Quilt on the Quad to honor lives lost to AIDS
By Kimber Williams | Emory Report | Nov. 28, 2016
On World AIDS Day, Dec. 1, Emory hosts the nation’s largest collegiate display of the AIDS Memorial Quilt, along with a series of campus events intended to build awareness of HIV/AIDS.
In recognition of World AIDS Day, Emory will host the annual Quilt on the Quad commemoration — the nation's largest collegiate display of panels from the AIDS Memorial Quilt.
On Thursday, Dec. 1, colorful panels containing names of those who’ve died from AIDS-related causes will carpet the Emory Quadrangle to help bring awareness to the scope and personal impact of the AIDS pandemic, says Jon Giuliano, an Emory junior who is president of this year’s Quilt on the Quad organizing group. In case of rain, the quilt will be displayed on the terraces of the Dobbs University Center (DUC).
Given the pioneering work on HIV/AIDS being done at Emory’s Center for AIDS Research, the Emory Vaccine Center, Yerkes National Primate Research Center and Rollins School of Public Health — including President Claire E. Sterk’s own background in public health — it’s especially fitting that the university host the quilt display, Giuliano says.
“With the development of life-extending medicines, a lot of people think of HIV/AIDS as something that exists in the past,” notes Giuliano, a neuroscience major with an interest in attending medical school.
“But for many in the United States and the developing world, this remains a very real problem — one that we can still work to solve,” he says.
This marks the 12th year for the Quilt on the Quad event, which will display some 800 panels, each memorializing the names of individuals who lost their lives to AIDS. A community-partner fair will be held from noon to 2 p.m. on the DUC Terraces, which will include musical performances. At 1 p.m., Emory students will read names of those lost to AIDS.
The U.S. Centers for Disease Control and Prevention estimates that 1.2 million people in the United States are living with HIV, with roughly 50,000 new infections per year. Of those who are HIV positive, almost 1 in 8 or 12.8 percent do not know their status. According to the World Health Organization, an estimated 36.9 million people are living with HIV/AIDS worldwide.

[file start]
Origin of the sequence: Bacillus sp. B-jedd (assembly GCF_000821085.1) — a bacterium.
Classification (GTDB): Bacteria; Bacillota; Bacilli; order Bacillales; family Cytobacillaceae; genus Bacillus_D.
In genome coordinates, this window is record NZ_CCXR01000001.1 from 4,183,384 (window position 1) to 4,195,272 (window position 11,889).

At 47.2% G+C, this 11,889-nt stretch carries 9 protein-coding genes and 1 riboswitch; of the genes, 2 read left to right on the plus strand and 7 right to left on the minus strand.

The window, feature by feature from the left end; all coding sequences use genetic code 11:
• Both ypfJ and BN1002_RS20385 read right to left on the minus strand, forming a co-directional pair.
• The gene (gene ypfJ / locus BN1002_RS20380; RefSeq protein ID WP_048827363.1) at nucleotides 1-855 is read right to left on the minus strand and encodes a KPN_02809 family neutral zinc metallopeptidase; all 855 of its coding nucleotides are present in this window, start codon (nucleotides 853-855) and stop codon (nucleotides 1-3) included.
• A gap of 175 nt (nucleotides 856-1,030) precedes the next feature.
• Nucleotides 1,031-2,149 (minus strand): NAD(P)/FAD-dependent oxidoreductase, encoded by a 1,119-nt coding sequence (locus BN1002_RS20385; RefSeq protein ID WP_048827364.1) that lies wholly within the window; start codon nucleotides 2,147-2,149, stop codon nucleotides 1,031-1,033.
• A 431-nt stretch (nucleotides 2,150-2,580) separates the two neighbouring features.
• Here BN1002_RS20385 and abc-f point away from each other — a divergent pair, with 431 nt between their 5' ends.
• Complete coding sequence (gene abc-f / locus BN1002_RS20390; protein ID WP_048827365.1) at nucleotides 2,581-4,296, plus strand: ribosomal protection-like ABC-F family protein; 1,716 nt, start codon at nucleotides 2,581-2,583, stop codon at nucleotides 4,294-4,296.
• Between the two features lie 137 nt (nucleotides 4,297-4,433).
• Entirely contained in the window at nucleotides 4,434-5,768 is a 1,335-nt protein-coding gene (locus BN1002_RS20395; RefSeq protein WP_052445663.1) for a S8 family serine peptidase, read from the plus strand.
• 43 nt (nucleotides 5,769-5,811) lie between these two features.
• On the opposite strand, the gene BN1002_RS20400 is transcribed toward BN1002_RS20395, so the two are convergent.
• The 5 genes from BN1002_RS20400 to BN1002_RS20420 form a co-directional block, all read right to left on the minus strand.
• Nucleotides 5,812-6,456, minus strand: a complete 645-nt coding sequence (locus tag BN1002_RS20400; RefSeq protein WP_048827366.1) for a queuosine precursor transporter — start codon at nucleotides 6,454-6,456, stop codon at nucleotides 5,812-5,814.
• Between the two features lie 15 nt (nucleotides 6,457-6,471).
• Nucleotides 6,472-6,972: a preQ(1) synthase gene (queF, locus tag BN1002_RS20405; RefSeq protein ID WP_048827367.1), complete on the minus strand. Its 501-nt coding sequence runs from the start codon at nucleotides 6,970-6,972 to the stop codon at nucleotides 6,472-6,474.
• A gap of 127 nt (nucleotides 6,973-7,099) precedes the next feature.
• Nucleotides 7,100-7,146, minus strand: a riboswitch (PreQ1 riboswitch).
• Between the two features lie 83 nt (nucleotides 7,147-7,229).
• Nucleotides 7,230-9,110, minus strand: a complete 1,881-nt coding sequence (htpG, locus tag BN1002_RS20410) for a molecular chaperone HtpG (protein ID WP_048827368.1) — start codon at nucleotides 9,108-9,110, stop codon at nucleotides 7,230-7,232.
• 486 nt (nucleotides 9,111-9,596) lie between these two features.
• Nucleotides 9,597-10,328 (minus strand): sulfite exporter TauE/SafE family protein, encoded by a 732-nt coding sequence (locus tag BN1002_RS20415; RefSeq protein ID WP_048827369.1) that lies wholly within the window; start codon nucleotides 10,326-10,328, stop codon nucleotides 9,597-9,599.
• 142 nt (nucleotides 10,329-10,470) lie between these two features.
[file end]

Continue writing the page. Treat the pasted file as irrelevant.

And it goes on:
To increase awareness about World AIDS Day, sections of the memorial quilt have already been appearing in buildings and public venues throughout campus, Giuliano says.
“The quilt blocks have been made by the families who’ve lost loved ones, and we know they’ll often travel long distances to see it,” he says.
“If anything, we really do this for them — it’s so important to keep the memories of their loved ones alive. This display allows the public to carry a piece of each person with them.”
This year’s Quilt on the Quad display is among several related events intended to build awareness and bring support and healing to those affected by HIV/AIDS, including:
- Quilt display: 10 a.m. to 4 p.m., Emory Quadrangle (Rain location: DUC Terraces)
- Free confidential HIV testing: 10 a.m. to 1:30 p.m., DUC
- Community-partner fair and musical performances: 12 p.m. to 2 p.m., DUC
The NAMES Project AIDS Memorial Quilt was founded in 1987 in San Francisco by a group of people afraid that the names of friends and loved ones lost in the early days of the pandemic would be forgotten.
Their goal was to create an ongoing memorial for those who had died of AIDS and to help people understand the devastating scope and impact of the disease.
Today, the NAMES Project Foundation is headquartered in Atlanta and remains the international caretaker of the AIDS Memorial Quilt, which now comprises nearly 49,000 panels representing the names of more than 96,000 individuals.
New panels continue to be accepted and more than 1,000 displays continue to be orchestrated across the nation every year, transforming sobering statistics into a visible reality.